Writing is rewriting. Writing and editing come in iterative progression. If you want to focus on writing, Jekyll is a good solution to keep a blog. Jekyll is “an open-source simple static site generator”. What that means is Jekyll converts plain text files from a computer into a website or blog. If you like writing in Markdown, you will like a solution like Jekyll for blogging. Using Jekyll has some advantages over more complex systems. It is built for writing. You don’t need to log anywhere to access and change your content although you can also edit it through a GitHub account. But you can just as well write a text on your computer and let Git mirrors it and build it, either on GitHub or on your own self hosted server. Git “is a free and open source distributed version control system”. Pushing revisions to Git is a convenient way to publish and review notes. Since Git keeps track of all changes, you can revert to any previous version at anytime. Using GitHub pages is free. Web hosting, traffic pikes, databases or downtimes are no longer a concern once your site is set up. Serving static files is fast. Another major advantage is security: there is no entry point to hack.
Requirements: → Ruby
→ Linux, Unix, or Mac OS X1
Install Jekyll on Mac OS X
Install Xcode from the AppStore: https://developer.apple.com/download/
First, make sure you have Xcode Command Line Tools installed.
Using the Terminal located in
You can now use the command line to run the rest of the installation commands.
First install Homebrew:
Homebrew is useful because it will manage the various packages installations. If you have Homebrew already, check for updates.
Next, you need install Ruby. Your system might already have this, but we’ll be getting the latest version.
Now, at last, you are ready to install Jekyll
Using the command line:
You can also use:
And, working with drafts:
jekyll serve —drafts
✑ Set up Git: https://help.github.com/articles/set-up-git
Using Jekyll with GitHub Pages:
☆ GitHub: Using Jekyll with pages — Pages help & how-to.
Prose — Prose is a simple content editor for GitHub designed for managing websites. Useful to edit your Jekyll site from any computer, work in team etc.
→ Minima is the current default Jekyll theme
→ Dr Jekyll’s themes — http://drjekyllthemes.github.io is a free static website theme directory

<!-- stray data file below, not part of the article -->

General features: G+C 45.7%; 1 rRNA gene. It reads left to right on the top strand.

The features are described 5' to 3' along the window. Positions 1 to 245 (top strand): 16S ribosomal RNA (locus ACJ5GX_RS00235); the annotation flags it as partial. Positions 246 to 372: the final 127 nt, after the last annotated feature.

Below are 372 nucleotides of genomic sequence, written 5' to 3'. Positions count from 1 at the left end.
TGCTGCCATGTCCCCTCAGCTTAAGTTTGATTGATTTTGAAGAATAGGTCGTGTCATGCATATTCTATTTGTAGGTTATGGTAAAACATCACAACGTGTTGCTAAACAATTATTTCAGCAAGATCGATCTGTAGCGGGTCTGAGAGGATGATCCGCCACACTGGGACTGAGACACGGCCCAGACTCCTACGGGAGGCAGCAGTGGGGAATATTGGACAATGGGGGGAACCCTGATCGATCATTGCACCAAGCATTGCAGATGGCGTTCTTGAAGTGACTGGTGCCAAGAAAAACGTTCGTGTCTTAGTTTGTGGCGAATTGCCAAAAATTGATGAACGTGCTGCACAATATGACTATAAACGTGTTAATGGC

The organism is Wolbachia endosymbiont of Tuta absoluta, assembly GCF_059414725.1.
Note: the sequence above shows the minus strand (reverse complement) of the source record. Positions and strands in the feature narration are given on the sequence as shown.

→ Alembic, is a Jekyll boilerplate theme designed to be a starting point for any Jekyll website
✑ Getting Started with Jekyll by Nicholas Cerminara (@nickforthought). This is one of the most thorough article on how to set up a Jekyll site in a few comprehensive steps.
✑ http://jekyll.tips/ — Step by step tutorials and screencasts covering everything you need to know about Jekyll.
✑ Jekyll Talk http://talk.jekyllrb.com — A place for the Jekyll community to ask questions, get help, and share their wonderful creations!
✑ Add a portfolio to your jekyll site: https://github.com/hez/jekyll.portfolio
✑ Jekyll SEO: Brett Hardin’s Jekyll and seo optimization
Jekyll or WordPress?
Jekyll is gaining more and more attention. Once set up, maintaining a Jekyll blog is convenient and hassle-free. Its simplicity, focus on writing and the speed advantage it provides make it an ideal tool for blogs. There are a lot of articles around about people converting their WordPress blogs to Jekyll. Or glossing about going back to WordPress and why. In the end what you use doesn’t matter. These are both fantastic tools. Their beauty is that once you adapt them to your needs, they will remain behind the scene. The important thing is what you make out of them. For now, I find using WordPress as a content management system for SILENT COMICS and Jekyll to write this log is a good combination.
Other static site generators
Here is a list of more Open-Source Static Site Generators, complete with stat usage and info.
Credits for this site
silentcomics.com runs on Jekyll. The theme for this site is based on minimal mistakes by Michael Rose. Read the Minimal Mistakes theme setup for thorough documentation and comprehensive install how-to. Thanks to @mmistakes for sharing his excellent work — you can find more open source themes by Michael Rose here and on GitHub.
Tom Preston-Werner(@mojombo). “Blogging Like a Hacker.” http://tom.preston-werner.com/2008/11/17/blogging-like-a-hacker.html.
Young Hahn, Development Seed. “Using Jekyll and GitHub Pages For Our Site.” http://developmentseed.org/blog/2011/09/09/jekyll-github-pages/ — a thorough article about how Jekyll works.
Mathias Biilmann Christensen, Smashing Magazine “Why Static Website Generators Are The Next Big Thing.” (November 2015) http://www.smashingmagazine.com/2015/11/modern-static-website-generators-next-big-thing/—The same article, discussed on HN
It works on Windows too. ↩